Domain registrars also resist injunctions against the future issuance of domain names under a particular trademark, taking a common stand that, firstly, the transaction is not in their control as it is an automated process, and, secondly, that it is impossible for domain registrars to monitor each individual domain in a space spanning millions of domains. Furthermore, the domain registrars assert that they are neither an appropriate entity nor are they equipped to determine whether a particular domain causes an infringement of someone’s trademark rights.
While each of the above stands can be fairly understood and conceded to, in the view of the authors, the crux of the issue revolves at the Registrar’s disinclination at performing a basic mandatory due diligence as to the identity of the domain registrants, or what is commonly termed as a Know Your Customer (KYC) record. It cannot be denied that, after all, the registrars offer their services of registration of domain for profit/fee as well as that the scope of misuse of a domain name is vast, in both extent and territorial reach. Therefore, a complete absence of any kind of due diligence towards the identity of a domain registrant is not only surprising but also the need of the hour. Hence, mandating the domain registrar with the task of securing a basic KYC record of each domain registrant to begin with, which certainly can be through an automated process as is commonly exercised by various institutions, shall be able to significantly reduce the time in identifying the culprits of cybersquatting for fraudulent activities. Such a practice also secures the interests of domain registrars as the right holders can then go after the real culprits without necessarily dragging domain registrars to legal actions.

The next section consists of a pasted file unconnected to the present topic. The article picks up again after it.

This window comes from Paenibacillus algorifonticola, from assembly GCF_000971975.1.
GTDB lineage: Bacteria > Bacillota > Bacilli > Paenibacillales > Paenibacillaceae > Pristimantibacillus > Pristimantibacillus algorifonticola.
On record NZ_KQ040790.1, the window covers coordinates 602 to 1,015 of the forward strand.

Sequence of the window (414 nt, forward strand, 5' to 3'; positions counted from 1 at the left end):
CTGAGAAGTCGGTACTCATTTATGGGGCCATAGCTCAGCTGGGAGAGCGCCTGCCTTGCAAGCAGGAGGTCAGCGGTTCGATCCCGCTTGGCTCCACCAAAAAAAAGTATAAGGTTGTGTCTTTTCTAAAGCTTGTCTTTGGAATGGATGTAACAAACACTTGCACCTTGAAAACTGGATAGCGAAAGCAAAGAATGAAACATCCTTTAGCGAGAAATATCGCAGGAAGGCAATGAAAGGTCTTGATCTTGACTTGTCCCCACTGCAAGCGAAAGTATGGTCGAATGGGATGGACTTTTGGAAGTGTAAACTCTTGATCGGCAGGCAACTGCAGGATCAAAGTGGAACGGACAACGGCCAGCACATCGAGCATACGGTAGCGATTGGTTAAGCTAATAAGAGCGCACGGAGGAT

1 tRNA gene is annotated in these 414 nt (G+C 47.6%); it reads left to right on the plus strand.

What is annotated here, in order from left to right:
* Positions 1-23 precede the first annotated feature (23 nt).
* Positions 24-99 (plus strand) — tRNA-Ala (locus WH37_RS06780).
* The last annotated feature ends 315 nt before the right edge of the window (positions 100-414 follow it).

Moreover, national domain management authorities, like the National Internet Exchange of India (NIXI) in the case of India, must also take the initiative to frame policies so that the domains under their jurisdiction – i.e., the .in domains – are issued in compliance with strict KYC requirements considering the increasing domain/internet frauds emanating from India. This is especially imperative due to the repeated stands taken by the domain registrars that they are not mandated by any law or rule to conduct any KYC due diligence for domain registrations. There exists an imminent need for all stakeholders to collaborate and come up with a domain name framework that ensures that both private rights and public interests are secured. If steps are not taken by stakeholders, there could be a serious problem for courts and law enforcement to deal with the issue effectively due to the huge number of cases, the real victims of which are almost always the general innocent public at large.